If you weren't a cat person before, these videos might change your mind. Fair warning, however: Getting a cat because you want them to do things like this would be a mistake. Cats do what they want to do, and no one can predict what weird traits they will have. Even if you raise them from kittenhood, they're still unpredictable and weird.

And honestly, we wouldn't have them any other way.

True

We're redefining what normal means in these uncertain times, and although this is different for all of us, love continues to transform us for the better.

Love is what united Marie-Claire and David Archbold, who met while taking a photography class. "We went into the darkroom to see what developed," they joke—and after a decade of marriage, they know firsthand the deep commitment and connection romantic love requires.

All photos courtesy of Marie-Claire and David Archbold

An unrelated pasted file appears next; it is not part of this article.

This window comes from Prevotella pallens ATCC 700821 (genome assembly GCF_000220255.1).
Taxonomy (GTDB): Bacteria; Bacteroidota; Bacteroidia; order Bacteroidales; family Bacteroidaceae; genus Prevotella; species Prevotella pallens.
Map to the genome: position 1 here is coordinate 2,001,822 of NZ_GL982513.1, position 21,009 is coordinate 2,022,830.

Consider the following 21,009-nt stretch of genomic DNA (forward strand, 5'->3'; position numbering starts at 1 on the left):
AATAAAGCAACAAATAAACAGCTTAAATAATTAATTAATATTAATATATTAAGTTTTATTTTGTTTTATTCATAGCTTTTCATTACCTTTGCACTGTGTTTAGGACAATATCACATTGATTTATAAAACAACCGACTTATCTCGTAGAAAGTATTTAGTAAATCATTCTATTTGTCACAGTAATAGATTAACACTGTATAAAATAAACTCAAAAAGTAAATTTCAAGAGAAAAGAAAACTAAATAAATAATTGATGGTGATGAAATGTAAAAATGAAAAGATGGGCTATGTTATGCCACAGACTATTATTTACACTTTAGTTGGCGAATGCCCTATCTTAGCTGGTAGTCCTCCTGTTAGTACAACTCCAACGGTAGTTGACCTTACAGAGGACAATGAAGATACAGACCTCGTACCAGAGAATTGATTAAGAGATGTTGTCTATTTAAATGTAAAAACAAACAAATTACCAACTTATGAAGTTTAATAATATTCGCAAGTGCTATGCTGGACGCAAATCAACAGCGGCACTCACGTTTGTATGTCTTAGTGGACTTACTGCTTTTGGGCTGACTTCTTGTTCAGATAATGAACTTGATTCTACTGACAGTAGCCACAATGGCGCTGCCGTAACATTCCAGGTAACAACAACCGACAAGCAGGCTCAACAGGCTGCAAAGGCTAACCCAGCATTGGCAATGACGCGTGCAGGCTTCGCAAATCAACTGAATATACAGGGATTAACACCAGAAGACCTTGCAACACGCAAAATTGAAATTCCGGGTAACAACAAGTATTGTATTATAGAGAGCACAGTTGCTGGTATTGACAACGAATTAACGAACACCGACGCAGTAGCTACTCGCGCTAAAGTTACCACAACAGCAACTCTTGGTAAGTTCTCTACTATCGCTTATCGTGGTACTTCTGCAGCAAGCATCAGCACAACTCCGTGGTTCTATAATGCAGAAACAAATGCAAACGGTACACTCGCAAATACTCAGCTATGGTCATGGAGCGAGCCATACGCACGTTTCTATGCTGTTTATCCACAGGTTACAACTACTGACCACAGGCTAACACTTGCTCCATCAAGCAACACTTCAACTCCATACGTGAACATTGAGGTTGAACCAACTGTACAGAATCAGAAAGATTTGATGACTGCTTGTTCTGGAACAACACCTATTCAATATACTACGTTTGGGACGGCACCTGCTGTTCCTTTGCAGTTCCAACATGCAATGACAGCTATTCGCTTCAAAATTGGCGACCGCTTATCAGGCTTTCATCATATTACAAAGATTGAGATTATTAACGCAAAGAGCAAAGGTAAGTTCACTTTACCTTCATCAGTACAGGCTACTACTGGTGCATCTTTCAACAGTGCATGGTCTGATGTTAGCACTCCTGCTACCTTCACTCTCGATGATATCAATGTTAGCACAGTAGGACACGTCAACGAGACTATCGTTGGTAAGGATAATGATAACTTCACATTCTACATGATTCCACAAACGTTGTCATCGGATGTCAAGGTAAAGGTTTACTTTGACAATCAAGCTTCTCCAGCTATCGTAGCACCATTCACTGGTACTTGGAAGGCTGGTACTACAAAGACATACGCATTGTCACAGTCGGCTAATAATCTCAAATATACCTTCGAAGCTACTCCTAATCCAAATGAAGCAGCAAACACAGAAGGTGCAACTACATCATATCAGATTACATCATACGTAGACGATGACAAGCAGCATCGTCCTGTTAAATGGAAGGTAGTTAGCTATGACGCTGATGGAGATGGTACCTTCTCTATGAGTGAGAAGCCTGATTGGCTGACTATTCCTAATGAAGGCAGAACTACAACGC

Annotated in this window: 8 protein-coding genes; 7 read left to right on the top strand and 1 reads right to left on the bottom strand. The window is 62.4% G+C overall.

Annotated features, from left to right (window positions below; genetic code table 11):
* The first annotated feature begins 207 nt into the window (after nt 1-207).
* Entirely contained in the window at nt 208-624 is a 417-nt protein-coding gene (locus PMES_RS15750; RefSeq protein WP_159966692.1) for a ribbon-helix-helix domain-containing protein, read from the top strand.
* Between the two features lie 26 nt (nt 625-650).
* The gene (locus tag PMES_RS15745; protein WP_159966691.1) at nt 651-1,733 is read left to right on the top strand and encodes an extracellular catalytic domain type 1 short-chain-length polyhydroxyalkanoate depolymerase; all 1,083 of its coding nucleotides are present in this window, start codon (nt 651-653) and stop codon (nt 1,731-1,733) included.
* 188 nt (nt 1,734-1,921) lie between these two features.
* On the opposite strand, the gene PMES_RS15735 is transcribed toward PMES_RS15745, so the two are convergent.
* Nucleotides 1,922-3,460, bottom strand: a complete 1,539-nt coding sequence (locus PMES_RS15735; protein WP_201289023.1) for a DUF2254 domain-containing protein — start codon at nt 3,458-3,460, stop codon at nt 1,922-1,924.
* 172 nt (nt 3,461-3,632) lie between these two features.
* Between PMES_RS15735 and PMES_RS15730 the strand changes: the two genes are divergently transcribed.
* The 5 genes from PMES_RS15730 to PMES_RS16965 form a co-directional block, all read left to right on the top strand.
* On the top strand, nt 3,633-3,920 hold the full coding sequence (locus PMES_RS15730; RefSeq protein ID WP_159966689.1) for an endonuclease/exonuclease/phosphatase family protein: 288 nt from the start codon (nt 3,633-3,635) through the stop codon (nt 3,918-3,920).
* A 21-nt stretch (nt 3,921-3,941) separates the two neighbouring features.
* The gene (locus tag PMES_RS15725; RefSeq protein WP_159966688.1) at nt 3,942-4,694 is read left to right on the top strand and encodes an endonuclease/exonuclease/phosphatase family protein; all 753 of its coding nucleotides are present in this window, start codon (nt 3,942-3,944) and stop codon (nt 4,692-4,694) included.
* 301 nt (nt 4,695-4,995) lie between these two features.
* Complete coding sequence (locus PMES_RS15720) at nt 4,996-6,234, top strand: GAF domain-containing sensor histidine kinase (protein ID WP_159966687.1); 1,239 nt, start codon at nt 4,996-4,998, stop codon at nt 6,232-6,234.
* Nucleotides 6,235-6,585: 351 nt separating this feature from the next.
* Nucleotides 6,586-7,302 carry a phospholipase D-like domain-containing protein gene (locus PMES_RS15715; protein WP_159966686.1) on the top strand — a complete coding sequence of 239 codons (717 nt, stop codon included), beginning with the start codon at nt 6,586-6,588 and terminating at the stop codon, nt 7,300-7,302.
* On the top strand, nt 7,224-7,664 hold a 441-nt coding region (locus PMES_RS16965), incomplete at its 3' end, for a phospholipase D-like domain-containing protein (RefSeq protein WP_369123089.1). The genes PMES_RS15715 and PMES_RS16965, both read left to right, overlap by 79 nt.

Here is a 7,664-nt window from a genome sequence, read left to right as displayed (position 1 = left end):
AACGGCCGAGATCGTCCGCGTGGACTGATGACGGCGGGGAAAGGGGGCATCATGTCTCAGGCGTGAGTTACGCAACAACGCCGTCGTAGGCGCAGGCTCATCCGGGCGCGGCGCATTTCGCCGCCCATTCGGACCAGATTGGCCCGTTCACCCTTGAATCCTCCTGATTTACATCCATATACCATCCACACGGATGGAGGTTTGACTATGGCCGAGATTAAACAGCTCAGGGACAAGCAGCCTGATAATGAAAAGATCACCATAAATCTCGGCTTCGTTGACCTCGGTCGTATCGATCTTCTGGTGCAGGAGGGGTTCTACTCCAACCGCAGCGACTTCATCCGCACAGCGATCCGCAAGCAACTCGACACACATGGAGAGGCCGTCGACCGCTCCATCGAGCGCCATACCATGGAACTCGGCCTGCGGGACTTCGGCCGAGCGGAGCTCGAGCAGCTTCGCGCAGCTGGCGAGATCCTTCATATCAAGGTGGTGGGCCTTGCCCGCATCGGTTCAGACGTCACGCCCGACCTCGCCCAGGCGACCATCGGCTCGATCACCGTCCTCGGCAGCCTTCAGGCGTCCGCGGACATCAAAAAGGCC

However, their relationship became even sweeter when they adopted James: a little boy with a huge heart.

In the United States alone, there are roughly 122,000 children awaiting adoption according to the latest report from the U.S Department of Health and Human Services. While the goal is always for a child to be parented by and stay with their biological family, that is not always a possibility. This is where adoption offers hope—not only does it create new families, it gives birth parents an avenue through which to see their child flourish when they are not able to parent. For the right families, it's a beautiful thing.

The Archbolds knew early on that adoption was an option for them. David has three daughters from a previous marriage, but knowing their family was not yet complete, the couple embarked on a two-year journey to find their match. When the adoption agency called and told them about James, they were elated. From the moment they met him, the Archbolds knew he was meant to be part of their family. David locked eyes with the brown-eyed baby and they stared at each other in quiet wonder for such a long time that the whole room fell silent. "He still looks at me like that," said David.